Compared with those without cancer, older patients with breast cancer have a higher risk of developing cardiovascular disease, according to a study now published in the Journal of the National Comprehensive Cancer Network.
"In older women diagnosed with breast cancer, there is now a greater likelihood of dying of diseases other than the cancer itself," write the investigators, led by first author Anthony Matthews, PhD, a postdoctoral researcher at the Karolinska Institute in Sweden. "Cardiovascular disease is the most frequent cause of non–cancer-related death, and there are concerns that overlapping risk factors and cardiotoxicities associated with cancer treatments may increase cardiovascular risk in this population."
Dr. Matthews and colleagues investigated the prevalence of cardiovascular disease among breast cancer survivors in a cohort study of 545,670 female patients in the Surveillance, Epidemiology, and End Results (SEER) Medicare database. Eligible patients were at least 65 years old, and 17% had a history of breast cancer. Prevalence of preexisting cardiovascular disease at baseline was similar between groups. The study's primary end point was the incidence of cardiovascular disease, including coronary artery disease (angina, myocardial infarction, revascularization procedures, or sudden cardiac arrest), peripheral vascular disease, stroke, arrhythmia, heart failure, pericarditis, valvular heart disease, and venous thromboembolism (deep vein thrombosis or pulmonary embolism).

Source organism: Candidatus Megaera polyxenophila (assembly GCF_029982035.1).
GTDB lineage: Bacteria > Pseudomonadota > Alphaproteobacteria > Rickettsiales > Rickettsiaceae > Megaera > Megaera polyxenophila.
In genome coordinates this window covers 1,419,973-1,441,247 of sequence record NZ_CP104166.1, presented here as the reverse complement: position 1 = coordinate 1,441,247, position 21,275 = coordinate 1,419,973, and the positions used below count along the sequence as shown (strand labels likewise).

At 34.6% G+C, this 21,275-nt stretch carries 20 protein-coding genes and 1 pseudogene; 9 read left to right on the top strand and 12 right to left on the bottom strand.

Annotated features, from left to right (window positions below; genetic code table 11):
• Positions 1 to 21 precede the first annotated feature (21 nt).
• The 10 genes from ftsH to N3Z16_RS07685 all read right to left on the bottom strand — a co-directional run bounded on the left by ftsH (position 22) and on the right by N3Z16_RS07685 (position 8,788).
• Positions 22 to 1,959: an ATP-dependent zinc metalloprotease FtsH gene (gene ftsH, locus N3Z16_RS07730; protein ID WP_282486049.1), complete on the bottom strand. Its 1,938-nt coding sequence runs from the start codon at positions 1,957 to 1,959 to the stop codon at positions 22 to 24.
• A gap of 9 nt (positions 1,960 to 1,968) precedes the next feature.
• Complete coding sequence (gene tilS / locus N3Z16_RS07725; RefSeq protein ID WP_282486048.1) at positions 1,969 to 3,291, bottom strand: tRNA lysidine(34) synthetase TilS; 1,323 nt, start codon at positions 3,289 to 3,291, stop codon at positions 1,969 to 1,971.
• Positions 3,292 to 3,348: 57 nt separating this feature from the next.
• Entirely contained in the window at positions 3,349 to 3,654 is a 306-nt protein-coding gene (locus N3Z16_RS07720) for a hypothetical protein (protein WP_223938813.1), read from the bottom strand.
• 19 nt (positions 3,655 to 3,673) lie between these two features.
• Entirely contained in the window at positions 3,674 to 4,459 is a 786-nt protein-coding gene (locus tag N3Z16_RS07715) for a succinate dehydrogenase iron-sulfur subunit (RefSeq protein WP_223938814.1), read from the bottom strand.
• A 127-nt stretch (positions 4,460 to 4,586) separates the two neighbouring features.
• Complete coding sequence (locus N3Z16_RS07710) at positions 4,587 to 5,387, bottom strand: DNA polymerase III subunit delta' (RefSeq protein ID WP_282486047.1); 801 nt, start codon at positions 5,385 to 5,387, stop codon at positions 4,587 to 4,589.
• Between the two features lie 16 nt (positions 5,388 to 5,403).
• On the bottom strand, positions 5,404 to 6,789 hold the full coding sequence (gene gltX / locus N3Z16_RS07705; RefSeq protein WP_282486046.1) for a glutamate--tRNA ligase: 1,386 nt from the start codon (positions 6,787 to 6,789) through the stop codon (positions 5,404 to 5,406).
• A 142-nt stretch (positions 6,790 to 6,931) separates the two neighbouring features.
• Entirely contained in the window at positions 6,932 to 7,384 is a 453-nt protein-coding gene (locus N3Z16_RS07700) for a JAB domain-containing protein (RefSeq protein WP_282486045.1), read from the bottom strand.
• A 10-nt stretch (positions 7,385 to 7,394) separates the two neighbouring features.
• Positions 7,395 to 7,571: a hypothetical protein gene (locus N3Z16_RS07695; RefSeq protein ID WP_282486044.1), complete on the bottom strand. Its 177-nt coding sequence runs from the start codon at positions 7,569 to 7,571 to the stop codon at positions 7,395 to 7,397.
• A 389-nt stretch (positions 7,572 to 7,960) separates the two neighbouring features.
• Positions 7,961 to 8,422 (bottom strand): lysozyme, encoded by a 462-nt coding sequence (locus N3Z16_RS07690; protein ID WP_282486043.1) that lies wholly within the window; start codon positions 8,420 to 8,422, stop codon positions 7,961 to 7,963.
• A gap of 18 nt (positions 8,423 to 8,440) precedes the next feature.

Compared with patients without a history of cancer, patients with breast cancer had a significantly higher incidence of deep vein thrombosis (adjusted hazard ratio 1.67) and pericarditis (hazard ratio 1.43) and had evidence of an increased risk of sudden cardiac arrest, arrhythmia, heart failure, and valvular heart disease (hazard ratios ranging from 1.05–1.09). However, patients with breast cancer had evidence of a lower risk of incident angina, myocardial infarction, revascularization, peripheral vascular disease, and stroke (hazard ratios ranging from 0.89–0.98), which were not statistically significant. Patients with higher risks of arrhythmia, heart failure, pericarditis, and deep vein thrombosis were still experiencing these risks more than five years after their breast cancer diagnosis. Additionally, patients with stage III, grade 3, and estrogen-receptor (ER)/progesterone receptor (PR)-negative disease experienced a higher risk of all adverse cardiovascular outcomes.
"There is evidence of increased risks of several cardiovascular outcomes in older women diagnosed with breast cancer in the United States compared with similar women without cancer, with increased risks of arrhythmia, heart failure, pericarditis, and deep vein thrombosis persisting several years after diagnosis," conclude Dr. Matthews and colleagues. "Our results highlight the importance of periodic cardiovascular evaluation of women diagnosed with breast cancer to ensure adequate management of cardiovascular risk."
For More Information
Matthews AA, Hinton SP, Stanway S, et al (2021). Risk of cardiovascular diseases among older breast cancer survivors in the United States: a matched cohort study. J Natl Compr Cancer Netw. [Epub ahead of print] DOI:10.6004/jnccn.2020.7629
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